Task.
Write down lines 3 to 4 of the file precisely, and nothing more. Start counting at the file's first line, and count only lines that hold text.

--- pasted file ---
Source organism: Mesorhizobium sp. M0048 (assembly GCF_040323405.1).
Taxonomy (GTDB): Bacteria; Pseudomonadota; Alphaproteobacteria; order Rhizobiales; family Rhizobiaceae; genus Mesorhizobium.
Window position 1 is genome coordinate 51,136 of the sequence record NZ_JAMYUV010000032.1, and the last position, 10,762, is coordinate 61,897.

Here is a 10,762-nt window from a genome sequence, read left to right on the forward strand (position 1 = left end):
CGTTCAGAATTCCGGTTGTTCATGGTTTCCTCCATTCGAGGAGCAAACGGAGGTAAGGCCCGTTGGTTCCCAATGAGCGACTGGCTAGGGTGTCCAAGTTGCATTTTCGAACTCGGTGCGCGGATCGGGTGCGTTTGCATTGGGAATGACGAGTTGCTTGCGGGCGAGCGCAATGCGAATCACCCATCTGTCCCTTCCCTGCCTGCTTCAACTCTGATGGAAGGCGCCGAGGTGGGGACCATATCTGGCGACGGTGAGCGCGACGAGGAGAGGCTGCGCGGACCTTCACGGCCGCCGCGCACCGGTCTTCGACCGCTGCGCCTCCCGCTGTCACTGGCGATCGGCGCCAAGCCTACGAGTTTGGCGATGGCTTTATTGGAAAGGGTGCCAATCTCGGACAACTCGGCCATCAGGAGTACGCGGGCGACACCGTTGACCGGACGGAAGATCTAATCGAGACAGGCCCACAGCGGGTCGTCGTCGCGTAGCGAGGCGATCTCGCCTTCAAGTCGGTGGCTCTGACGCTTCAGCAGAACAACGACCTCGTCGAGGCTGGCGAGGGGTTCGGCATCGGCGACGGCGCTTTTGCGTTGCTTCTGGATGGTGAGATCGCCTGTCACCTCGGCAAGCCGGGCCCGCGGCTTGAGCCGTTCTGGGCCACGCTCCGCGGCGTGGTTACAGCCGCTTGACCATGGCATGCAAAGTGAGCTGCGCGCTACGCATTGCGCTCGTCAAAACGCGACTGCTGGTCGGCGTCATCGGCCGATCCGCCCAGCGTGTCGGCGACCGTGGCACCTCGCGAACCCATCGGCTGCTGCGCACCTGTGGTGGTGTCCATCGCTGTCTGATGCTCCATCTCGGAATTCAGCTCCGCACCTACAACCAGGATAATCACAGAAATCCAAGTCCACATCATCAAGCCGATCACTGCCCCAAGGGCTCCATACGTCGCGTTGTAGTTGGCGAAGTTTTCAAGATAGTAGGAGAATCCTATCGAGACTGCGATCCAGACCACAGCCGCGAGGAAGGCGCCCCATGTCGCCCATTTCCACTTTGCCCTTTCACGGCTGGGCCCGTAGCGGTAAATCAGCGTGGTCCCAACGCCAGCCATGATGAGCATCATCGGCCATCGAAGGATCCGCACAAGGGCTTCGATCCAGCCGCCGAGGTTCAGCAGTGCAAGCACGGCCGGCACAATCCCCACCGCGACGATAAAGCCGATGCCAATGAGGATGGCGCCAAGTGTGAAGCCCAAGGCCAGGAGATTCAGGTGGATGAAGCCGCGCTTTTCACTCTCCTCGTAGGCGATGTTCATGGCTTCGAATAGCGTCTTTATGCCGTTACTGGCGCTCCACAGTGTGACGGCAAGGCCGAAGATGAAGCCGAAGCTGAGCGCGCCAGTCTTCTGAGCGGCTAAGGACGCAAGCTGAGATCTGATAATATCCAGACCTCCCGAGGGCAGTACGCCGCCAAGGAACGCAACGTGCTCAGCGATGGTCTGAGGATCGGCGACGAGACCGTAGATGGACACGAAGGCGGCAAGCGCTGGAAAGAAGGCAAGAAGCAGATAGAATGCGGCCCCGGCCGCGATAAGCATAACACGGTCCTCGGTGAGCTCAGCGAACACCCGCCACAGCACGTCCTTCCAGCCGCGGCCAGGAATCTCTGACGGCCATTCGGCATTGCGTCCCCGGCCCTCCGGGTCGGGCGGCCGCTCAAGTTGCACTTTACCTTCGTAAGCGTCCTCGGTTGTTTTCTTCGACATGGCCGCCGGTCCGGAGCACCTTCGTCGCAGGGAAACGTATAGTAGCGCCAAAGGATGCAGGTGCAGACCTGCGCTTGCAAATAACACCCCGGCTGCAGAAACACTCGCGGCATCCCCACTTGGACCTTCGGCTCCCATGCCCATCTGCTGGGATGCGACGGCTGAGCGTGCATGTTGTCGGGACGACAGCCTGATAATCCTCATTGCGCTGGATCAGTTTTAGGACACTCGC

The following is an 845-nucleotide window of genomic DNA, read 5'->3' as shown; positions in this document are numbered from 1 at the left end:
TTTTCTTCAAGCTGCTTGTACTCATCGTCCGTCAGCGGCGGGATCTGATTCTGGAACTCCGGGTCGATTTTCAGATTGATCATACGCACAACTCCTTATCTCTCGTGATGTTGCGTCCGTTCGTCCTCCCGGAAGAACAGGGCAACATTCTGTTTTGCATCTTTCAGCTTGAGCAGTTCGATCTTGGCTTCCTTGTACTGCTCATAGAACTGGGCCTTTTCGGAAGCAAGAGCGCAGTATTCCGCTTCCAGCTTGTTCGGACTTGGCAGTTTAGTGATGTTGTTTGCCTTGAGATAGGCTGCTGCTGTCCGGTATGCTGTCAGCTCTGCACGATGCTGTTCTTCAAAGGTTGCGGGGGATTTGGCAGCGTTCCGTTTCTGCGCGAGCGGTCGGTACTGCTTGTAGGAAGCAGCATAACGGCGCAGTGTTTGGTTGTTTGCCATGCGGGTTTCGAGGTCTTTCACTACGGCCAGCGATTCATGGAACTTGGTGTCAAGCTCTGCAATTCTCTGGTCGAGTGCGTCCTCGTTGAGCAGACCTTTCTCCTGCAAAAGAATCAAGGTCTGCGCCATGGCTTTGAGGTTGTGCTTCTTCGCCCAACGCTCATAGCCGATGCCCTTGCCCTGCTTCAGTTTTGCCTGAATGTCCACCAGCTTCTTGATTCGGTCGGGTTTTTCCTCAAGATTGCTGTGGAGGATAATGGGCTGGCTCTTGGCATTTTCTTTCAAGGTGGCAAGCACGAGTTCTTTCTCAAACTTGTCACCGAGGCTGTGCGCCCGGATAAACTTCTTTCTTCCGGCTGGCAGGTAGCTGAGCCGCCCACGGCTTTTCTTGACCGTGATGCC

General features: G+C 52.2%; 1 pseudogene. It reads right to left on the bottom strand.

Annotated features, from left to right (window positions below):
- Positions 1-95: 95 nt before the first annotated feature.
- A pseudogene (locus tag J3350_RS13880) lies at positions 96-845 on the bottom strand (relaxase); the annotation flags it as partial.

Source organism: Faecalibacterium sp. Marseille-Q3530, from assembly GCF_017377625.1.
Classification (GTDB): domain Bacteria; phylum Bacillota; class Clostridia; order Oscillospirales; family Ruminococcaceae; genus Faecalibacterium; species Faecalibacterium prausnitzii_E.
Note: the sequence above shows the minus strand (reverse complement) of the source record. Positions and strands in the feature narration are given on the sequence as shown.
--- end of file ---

Window position 1 is genome coordinate 51,136 of the sequence record NZ_JAMYUV010000032.1, and the last position, 10,762, is coordinate 61,897.

Here is a 10,762-nt window from a genome sequence, read left to right on the forward strand (position 1 = left end):